How is your school currently responding to the coronavirus and what is your SGA administration doing to help students?
The state of Tennessee has been ranked as one of the most unsafe states for the coronavirus. My administration was elected after students were sent home in the spring of 2020, and we changed our approach to intentional advocacy immediately. In the fall semester, I met with Dr. Deborah Birx, from the White House COVID-19 Force to advocate for SEC students, but internally to our department’s operations, I continued to push our Undergraduate Senate and other branches to create policies that would benefit all students during this difficult time. Advocacy for our students included confirming a grade replacement system for those who were affected by the pandemic in financial or medical areas, and we hosted town halls to alert the student body on the ever-changing nature of community testing and isolation. We also made care packages designed for mental and medical stability for students who were placed into on-campus isolation housing. Our Spring semester will be focused on proper and timely vaccination distribution.
What does leadership mean to you?
Out of personal reflection, leadership has been the self-fulfillment of proper representation. Before I ran for President, I had White students suggest that I should run for Vice President or tokenize me for their own surface-level allyship, but after reading “Minority Leader” by Stacey Abrams, I knew that I was qualified to be President because I continued to out-work those who obtained privileges that aligned with a space that has been institutionally designed for certain demographics. When you are a Black woman, those intersected identities cause you to work twice as hard as your White peers. The strongest leaders can feel intimidated at times but remind yourself that representation matters. You matter and belong in spaces of leadership.
We now live in a digital world, what do you think schools need to do to represent themselves online in 2021?
With the help of a great executive team, we won our SGA election with a completely online campaign and reached tens of thousands of people. The strong growth in online presence brings a sense of direct access to most college students. As student leaders, you have to learn how to appeal to your campus community through social media. Take observation of not only data collection from your student body but also the campus values, rhetoric, and needs. After evaluation sessions and much discussion with a strong communications team, you will be able to know what appeals to your audience.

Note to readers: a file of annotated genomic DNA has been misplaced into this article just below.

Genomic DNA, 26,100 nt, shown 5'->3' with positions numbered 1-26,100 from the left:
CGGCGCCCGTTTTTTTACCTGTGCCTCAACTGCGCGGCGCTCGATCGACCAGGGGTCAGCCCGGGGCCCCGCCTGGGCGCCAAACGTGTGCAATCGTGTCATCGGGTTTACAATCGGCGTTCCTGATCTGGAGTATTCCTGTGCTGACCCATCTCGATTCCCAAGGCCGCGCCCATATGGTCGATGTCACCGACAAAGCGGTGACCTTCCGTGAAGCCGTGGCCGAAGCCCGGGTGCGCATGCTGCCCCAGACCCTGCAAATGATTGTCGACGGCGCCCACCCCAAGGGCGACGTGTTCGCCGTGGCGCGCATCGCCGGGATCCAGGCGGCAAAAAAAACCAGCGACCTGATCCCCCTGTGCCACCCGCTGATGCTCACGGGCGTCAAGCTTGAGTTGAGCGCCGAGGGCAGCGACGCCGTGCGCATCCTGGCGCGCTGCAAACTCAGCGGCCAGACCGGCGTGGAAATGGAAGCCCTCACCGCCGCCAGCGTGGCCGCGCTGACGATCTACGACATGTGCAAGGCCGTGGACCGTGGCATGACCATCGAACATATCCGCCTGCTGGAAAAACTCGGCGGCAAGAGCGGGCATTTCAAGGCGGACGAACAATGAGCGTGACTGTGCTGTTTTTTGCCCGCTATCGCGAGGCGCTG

Why do you think Watch The Yard is important to Black students and college culture?
Watch The Yard covers a spectrum of Black students at HBCUs and PWIs. Being the daughter of a Jackson State University alum, I love to see publications that show the value of all college experiences. Instead of downplaying any Black student seeking a degree at a university different than our own, we should give each educated members of our community accolade and recognition.
What do you plan on doing after graduation?
After graduation, I will be taking a gap year to do professional policy research surrounding civil rights and social justice. I hope to attend law school and become one of the few African American women to serve as a major civil rights attorney. Later, I would love to contribute to sectors of public service, policy, and representative government for the state of Tennessee. I have been heavily inspired by Black leaders such as Stacey Abrams, Ben Crump, and Symone Sanders through autobiographical literature and having the opportunity to discuss with some of these key figures in American socio-politics directly. I hope to continue to follow the path towards a better nation and a better South.
We at Watch The Yard would like to commend Karmen Jones for her work as the SGA president of the University of Tennessee, Knoxville.